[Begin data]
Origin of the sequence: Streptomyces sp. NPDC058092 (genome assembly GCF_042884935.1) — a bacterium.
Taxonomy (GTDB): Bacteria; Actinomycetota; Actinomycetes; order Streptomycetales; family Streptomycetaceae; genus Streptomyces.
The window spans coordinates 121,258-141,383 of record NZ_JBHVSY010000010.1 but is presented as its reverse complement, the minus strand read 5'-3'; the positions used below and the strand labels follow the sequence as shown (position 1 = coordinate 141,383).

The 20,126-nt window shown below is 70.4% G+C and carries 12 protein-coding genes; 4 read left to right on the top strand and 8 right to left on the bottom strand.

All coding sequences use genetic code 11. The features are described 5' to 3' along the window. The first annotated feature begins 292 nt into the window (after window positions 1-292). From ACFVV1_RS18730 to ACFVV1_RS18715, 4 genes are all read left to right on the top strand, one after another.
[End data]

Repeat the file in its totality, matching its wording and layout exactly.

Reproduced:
Origin of the sequence: Streptomyces sp. NPDC058092 (genome assembly GCF_042884935.1) — a bacterium.
Taxonomy (GTDB): Bacteria; Actinomycetota; Actinomycetes; order Streptomycetales; family Streptomycetaceae; genus Streptomyces.
The window spans coordinates 121,258-141,383 of record NZ_JBHVSY010000010.1 but is presented as its reverse complement, the minus strand read 5'-3'; the positions used below and the strand labels follow the sequence as shown (position 1 = coordinate 141,383).

The 20,126-nt window shown below is 70.4% G+C and carries 12 protein-coding genes; 4 read left to right on the top strand and 8 right to left on the bottom strand.

All coding sequences use genetic code 11. The features are described 5' to 3' along the window. The first annotated feature begins 292 nt into the window (after window positions 1-292). From ACFVV1_RS18730 to ACFVV1_RS18715, 4 genes are all read left to right on the top strand, one after another.